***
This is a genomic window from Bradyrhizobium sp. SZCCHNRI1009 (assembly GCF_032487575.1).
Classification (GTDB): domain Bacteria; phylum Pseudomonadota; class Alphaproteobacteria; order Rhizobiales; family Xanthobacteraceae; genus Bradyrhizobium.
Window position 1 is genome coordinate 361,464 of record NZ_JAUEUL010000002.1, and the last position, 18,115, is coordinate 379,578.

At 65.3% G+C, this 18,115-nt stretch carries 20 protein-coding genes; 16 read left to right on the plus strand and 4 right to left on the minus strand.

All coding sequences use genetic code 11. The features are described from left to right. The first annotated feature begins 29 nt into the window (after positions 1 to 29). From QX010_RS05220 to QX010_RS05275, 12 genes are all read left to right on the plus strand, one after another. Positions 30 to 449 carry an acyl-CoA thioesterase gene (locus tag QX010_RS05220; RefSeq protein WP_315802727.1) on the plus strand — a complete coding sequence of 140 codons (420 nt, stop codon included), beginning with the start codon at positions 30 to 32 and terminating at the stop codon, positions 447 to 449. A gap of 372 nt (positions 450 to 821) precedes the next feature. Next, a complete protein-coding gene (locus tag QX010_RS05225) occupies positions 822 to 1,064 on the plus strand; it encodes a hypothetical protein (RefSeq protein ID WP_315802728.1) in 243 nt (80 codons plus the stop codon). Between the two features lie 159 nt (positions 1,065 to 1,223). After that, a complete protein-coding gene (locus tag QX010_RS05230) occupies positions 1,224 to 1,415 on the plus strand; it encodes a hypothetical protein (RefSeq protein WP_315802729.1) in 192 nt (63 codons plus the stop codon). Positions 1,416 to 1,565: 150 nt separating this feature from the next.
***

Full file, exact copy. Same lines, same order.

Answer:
This is a genomic window from Bradyrhizobium sp. SZCCHNRI1009 (assembly GCF_032487575.1).
Classification (GTDB): domain Bacteria; phylum Pseudomonadota; class Alphaproteobacteria; order Rhizobiales; family Xanthobacteraceae; genus Bradyrhizobium.
Window position 1 is genome coordinate 361,464 of record NZ_JAUEUL010000002.1, and the last position, 18,115, is coordinate 379,578.

At 65.3% G+C, this 18,115-nt stretch carries 20 protein-coding genes; 16 read left to right on the plus strand and 4 right to left on the minus strand.

All coding sequences use genetic code 11. The features are described from left to right. The first annotated feature begins 29 nt into the window (after positions 1 to 29). From QX010_RS05220 to QX010_RS05275, 12 genes are all read left to right on the plus strand, one after another. Positions 30 to 449 carry an acyl-CoA thioesterase gene (locus tag QX010_RS05220; RefSeq protein WP_315802727.1) on the plus strand — a complete coding sequence of 140 codons (420 nt, stop codon included), beginning with the start codon at positions 30 to 32 and terminating at the stop codon, positions 447 to 449. A gap of 372 nt (positions 450 to 821) precedes the next feature. Next, a complete protein-coding gene (locus tag QX010_RS05225) occupies positions 822 to 1,064 on the plus strand; it encodes a hypothetical protein (RefSeq protein ID WP_315802728.1) in 243 nt (80 codons plus the stop codon). Between the two features lie 159 nt (positions 1,065 to 1,223). After that, a complete protein-coding gene (locus tag QX010_RS05230) occupies positions 1,224 to 1,415 on the plus strand; it encodes a hypothetical protein (RefSeq protein WP_315802729.1) in 192 nt (63 codons plus the stop codon). Positions 1,416 to 1,565: 150 nt separating this feature from the next.